Organizations can begin to address these issues by scheduling purposeful networking activities that allow all employees the opportunity to engage and establish connections with an eye toward supporting the company's aims and goals. Purposeful networking also offers the opportunity for men to shift away from implicit gender bias as they interact with female colleagues with whom they are able to share information and develop professional connections.
Adopting a Zero-Tolerance Policy on Harassment of Any Kind
Many companies have developed policies and procedures for dealing with harassment, but just as often they fail to enforce the penalties for violating the rules. Taking a strong stance and driving out harassment and discrimination from within the organization not only will improve productivity and boost morale, but it also will demonstrate that all employees are valued members of the team and that the organization is serious about enforcing its policies.
These bottom up policies are a good starting place but some workplace advocates argue that in order to increase the number of women entering the executive pipeline, there needs to be a focus on exploring, understanding, and eliminating what researchers call the "second-generation gender bias." They are subtle, gender-based barriers that arise from cultural assumptions and organizational structures, practices and patterns of interaction that inadvertently benefit men while disadvantaging women.
Many organizational structures and work practices were designed to fit men's lives and situations at a time when women made up only a very small portion of the workforce. One example of this assumes that those who take career enhancing international posts have a "trailing spouse" who has no career and easily can move, a family situation much more common for men than for women. In a 2012 article in The Atlantic entitled "Why Women Still Can't Have It All," Anne Marie Slaughter, former director of policy planning for the U.S. State Department under President Obama, recounted her experience and the decision she made to leave the job after two years because it wasn't conducive to raising her teenage sons plus her two-year leave from Princeton also was up. In the article, she detailed the way in which many of the issues related to a government career are decidedly male-centric and how this contributes to the appallingly high attrition rate of women in public service.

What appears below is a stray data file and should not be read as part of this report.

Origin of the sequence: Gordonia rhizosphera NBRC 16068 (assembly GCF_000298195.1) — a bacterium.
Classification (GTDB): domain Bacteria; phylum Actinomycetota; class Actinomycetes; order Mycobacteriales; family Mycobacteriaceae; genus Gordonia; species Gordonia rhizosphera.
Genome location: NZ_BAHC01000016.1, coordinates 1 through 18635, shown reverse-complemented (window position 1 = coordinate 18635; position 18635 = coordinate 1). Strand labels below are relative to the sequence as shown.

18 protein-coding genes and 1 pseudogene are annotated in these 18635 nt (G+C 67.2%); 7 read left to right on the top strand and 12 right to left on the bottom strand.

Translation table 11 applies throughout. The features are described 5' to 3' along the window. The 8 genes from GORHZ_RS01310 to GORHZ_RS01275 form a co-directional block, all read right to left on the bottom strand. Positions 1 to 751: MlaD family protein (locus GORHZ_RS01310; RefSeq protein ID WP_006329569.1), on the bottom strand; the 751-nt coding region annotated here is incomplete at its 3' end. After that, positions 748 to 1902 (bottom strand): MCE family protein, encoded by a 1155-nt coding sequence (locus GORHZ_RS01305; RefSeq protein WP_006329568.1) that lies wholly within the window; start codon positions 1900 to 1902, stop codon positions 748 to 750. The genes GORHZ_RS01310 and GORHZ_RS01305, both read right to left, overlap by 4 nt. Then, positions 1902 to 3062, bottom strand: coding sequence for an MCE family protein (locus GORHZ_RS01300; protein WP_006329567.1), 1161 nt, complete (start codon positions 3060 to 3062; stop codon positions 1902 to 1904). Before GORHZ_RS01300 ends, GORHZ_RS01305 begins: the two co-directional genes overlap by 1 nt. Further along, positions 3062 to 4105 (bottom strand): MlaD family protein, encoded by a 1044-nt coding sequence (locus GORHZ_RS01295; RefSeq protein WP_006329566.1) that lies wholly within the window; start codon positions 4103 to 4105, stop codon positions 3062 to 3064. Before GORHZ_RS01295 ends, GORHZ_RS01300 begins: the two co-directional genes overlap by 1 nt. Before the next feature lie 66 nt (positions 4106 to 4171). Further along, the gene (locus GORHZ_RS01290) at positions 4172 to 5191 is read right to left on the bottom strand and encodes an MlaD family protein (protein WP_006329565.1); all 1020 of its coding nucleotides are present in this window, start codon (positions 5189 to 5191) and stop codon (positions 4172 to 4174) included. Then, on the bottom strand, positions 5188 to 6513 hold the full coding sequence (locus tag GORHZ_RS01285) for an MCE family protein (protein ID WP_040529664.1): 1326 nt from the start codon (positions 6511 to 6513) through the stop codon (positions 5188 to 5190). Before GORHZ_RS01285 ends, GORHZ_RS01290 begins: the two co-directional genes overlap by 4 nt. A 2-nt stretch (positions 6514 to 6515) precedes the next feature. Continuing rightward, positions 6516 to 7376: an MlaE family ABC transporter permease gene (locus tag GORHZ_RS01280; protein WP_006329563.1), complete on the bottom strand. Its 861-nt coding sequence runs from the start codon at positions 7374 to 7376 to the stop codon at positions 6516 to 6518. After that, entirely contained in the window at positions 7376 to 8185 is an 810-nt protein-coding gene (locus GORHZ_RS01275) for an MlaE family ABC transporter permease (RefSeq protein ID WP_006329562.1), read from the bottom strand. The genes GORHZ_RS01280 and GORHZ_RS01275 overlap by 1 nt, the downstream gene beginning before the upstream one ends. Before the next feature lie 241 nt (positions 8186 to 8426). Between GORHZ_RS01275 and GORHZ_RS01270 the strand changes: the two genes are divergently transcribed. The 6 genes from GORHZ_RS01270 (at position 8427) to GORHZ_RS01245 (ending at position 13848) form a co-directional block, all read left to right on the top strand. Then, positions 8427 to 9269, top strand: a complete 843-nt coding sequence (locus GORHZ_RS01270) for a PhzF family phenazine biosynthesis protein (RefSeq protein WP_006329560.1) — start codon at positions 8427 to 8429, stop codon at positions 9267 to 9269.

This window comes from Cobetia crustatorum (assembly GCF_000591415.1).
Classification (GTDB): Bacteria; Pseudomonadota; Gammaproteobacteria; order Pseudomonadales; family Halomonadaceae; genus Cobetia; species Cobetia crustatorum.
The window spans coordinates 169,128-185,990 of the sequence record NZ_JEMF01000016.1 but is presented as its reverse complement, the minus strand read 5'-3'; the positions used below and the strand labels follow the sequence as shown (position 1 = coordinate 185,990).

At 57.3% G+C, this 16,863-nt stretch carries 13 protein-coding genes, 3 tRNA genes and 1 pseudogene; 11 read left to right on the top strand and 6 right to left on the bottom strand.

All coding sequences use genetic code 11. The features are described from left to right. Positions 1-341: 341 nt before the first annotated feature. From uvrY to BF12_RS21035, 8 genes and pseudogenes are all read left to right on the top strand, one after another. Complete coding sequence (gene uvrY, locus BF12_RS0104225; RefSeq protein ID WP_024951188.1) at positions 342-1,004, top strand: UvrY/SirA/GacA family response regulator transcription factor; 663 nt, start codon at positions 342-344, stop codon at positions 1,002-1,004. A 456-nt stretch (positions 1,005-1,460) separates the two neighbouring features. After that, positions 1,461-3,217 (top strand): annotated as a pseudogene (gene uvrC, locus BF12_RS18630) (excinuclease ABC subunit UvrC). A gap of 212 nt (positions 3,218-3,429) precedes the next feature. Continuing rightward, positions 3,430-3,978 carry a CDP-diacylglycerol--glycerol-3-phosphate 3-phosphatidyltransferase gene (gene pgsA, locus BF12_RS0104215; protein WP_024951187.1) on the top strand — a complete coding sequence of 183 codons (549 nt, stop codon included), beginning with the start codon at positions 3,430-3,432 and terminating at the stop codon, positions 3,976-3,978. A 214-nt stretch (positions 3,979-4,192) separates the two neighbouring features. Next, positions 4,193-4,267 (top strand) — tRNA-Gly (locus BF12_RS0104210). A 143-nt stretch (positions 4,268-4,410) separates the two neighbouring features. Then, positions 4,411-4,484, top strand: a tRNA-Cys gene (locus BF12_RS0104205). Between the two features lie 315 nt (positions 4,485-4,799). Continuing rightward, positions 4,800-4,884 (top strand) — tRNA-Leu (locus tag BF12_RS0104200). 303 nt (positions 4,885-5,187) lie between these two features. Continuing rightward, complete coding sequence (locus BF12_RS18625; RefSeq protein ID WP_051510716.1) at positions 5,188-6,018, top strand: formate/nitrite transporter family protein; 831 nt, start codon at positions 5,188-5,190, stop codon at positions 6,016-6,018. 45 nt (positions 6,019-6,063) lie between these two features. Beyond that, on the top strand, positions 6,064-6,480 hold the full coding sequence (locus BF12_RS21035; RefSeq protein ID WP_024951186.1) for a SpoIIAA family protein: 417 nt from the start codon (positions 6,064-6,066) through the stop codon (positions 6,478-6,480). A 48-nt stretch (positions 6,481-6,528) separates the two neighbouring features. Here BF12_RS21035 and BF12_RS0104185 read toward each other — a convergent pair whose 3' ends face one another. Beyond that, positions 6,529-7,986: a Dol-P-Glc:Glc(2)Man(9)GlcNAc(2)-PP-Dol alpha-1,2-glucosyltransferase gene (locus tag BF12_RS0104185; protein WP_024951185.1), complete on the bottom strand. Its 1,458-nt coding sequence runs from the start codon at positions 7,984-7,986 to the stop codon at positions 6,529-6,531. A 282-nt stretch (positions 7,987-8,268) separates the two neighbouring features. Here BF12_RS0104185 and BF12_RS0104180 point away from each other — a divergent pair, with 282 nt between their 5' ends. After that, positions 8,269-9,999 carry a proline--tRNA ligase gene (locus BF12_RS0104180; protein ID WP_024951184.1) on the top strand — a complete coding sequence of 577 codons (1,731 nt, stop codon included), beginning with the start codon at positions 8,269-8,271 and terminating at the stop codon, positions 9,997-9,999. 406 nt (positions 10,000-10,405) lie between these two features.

Dr. Slaughter's article addresses the ways in which assumptions about what women should be doing also are at play in whether a woman moves forward in leadership positions. Those women who already have children often are placed in a no-win situation and viewed as either not committed to the job or as a bad mother for being committed to the job, suffering professional consequences as a result. And because organizations tend to ignore or undervalue behind-the-scenes work like building a team and avoiding a crisis that women more likely will do, while rewarding heroic work that most often is done by men, women also suffer the consequences of being a "good team player" or viewed unfavorably if they attempt to work independently.
It's important to note that these practices were not specifically designed to be discriminatory, but their cumulative effect puts women at a distinct disadvantage in the workplace and set up a cycle of exclusion in which men appear to be best suited to leadership roles because they perform the way in which men are expected to perform and are rewarded for it, while women tend to be ignored if they adhere to acceptable female behavior and punished if they step outside the boundaries and exhibit what is perceived as male behaviors. What ends up happening is that men are propelled to seek out and attain leadership positions, reinforcing the notion that they simply are better leaders.
The reality is that effective leaders aren't born with skills. Instead, they develop a sense of purpose by pursuing goals that align with their personal values and advance the collective good. By addressing the implicit gender bias in organizations and actively working to create more space for different types of leadership styles, organizations can open fields and solve the pipeline problem in ways that give women the opportunity to compete on a more level playing field.